Hip hop blogger and Pitchfork columnist Andrew Noz joins us with a couple of his all-time favorite hip hop tracks. His first recommendation is Pacific Coast Remix by DJ Quik (featuring Ludacris), a track devoted to sunny Los Angeles's dark side. He also suggests checking out the 1983 track Beat Bop by Rammellzee and K-Rob. It's a song from an era where the uptown and downtown communities mingled in a way that the rap world would rarely see again.
Weird Al Yankovic is the undisputed king of parody music. Inspired by the novelty songs he heard on broadcasts of The Dr. Demento Show, Yankovic began writing his own comedy songs for the accordion -- starting with a love song to his parents' car, entitled Belvedere Cruisin'.
He sat down with us in 2011, before his album Alpocalypse was released. He talks about his food parodies (think "Eat It"), his special talent for rapping, and having an unusually long and successful career for a parodist (or musician of any kind).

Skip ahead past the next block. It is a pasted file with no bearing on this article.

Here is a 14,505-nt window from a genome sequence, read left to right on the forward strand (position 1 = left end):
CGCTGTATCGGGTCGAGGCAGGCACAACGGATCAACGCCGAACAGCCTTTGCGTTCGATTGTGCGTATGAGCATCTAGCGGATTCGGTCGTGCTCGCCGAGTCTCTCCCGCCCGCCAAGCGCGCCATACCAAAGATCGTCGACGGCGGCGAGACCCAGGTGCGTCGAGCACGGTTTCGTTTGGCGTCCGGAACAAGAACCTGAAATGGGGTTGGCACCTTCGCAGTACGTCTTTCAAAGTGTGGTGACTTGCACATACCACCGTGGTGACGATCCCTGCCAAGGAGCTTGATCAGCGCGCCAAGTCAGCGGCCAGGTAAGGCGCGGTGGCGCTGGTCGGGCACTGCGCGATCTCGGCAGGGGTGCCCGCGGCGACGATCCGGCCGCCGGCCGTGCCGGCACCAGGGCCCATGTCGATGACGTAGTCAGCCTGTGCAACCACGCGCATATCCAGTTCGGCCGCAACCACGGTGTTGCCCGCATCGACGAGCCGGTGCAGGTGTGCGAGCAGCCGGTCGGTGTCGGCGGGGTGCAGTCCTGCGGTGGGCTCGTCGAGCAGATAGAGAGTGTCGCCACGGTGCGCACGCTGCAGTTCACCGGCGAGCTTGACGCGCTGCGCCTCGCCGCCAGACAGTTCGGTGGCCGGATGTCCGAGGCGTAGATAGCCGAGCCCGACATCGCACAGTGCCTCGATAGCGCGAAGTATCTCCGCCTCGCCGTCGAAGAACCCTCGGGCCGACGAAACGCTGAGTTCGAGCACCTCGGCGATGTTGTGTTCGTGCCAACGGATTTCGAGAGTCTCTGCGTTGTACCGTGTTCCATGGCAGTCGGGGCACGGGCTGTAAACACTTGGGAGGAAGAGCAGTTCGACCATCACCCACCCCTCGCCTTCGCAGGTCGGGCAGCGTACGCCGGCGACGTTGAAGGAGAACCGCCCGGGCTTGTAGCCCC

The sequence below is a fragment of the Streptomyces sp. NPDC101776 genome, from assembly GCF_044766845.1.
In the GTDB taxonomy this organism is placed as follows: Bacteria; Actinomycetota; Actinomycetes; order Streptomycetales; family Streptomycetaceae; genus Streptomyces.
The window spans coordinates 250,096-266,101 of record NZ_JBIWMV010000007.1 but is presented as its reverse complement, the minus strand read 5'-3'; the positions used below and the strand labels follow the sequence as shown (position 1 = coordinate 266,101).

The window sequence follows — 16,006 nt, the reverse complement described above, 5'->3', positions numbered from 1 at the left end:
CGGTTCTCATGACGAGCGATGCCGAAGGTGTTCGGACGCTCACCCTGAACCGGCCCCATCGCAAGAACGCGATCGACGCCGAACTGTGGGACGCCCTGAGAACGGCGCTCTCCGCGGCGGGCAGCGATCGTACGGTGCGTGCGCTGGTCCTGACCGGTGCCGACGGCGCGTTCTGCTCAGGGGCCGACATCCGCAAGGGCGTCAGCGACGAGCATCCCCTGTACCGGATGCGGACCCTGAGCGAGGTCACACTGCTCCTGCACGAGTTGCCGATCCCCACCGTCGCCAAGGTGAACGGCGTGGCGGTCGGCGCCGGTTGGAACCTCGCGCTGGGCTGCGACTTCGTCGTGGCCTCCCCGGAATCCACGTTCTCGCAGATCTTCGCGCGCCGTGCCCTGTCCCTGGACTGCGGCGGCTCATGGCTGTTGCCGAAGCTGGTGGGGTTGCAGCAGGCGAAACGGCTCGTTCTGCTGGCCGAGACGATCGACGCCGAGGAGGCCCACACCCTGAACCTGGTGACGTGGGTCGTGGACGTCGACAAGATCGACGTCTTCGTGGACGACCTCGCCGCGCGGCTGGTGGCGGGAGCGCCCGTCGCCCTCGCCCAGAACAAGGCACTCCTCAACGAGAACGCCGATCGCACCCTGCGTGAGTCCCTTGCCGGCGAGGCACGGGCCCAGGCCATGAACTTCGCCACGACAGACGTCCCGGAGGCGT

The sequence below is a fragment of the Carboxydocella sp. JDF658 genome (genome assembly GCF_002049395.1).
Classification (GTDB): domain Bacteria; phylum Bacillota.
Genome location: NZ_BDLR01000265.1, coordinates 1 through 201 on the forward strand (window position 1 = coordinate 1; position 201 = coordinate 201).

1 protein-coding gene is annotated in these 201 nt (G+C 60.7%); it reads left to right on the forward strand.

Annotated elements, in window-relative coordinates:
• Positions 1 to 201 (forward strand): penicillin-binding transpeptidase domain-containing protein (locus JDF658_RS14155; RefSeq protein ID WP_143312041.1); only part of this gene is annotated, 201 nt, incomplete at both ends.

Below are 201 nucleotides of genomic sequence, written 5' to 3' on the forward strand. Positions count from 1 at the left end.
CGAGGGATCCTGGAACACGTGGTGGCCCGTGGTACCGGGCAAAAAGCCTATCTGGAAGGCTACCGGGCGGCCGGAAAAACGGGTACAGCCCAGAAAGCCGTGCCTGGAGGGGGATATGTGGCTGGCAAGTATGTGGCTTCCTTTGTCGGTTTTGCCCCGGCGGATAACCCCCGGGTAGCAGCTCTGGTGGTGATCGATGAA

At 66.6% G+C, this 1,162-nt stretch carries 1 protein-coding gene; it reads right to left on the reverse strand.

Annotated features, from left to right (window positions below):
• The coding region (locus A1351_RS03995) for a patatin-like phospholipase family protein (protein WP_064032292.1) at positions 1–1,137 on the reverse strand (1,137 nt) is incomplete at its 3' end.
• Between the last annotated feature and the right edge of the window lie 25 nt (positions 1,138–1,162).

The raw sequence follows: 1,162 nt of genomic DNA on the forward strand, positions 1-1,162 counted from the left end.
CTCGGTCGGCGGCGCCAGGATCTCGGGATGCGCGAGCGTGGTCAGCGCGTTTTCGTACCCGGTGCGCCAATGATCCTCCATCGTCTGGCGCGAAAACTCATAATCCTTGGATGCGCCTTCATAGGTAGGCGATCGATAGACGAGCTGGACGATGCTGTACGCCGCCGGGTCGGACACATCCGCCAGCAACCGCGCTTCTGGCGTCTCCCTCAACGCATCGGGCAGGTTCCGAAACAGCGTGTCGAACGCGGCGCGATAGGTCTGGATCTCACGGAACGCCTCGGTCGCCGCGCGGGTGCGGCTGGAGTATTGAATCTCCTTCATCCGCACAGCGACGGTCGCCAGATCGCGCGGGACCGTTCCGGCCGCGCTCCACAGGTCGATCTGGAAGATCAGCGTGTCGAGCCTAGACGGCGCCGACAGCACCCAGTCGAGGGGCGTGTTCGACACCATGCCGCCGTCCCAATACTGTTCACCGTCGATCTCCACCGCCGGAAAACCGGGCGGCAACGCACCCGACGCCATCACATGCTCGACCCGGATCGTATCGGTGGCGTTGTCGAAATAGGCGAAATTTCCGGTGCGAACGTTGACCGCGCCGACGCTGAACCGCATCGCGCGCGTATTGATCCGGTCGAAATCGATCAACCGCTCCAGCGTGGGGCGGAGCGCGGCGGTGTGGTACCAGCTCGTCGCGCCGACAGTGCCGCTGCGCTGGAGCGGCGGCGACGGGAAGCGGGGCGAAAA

Weird Al just kicked off a nationwide summer tour. He's also just released a new children's book, My New Teacher and Me. You can find more information .
Geoff Nunberg is a professor at UC Berkeley, the resident linguist of Fresh Air, and the author of Ascent of the A-Word: Assholism, the First Sixty Years. He talks to us about his studies into the word "asshole," which began life as a bit of slang used by WWII servicemen and has come to envelop the concept of modern incivility.
We spoke in 2012. The book is now out in paperback.
Jesse explains what makes David Letterman such an especially gifted late night host in a world of very good late night hosts.
Got a cultural gem of your own? Pick your own Outshot on the MaxFun Forum.>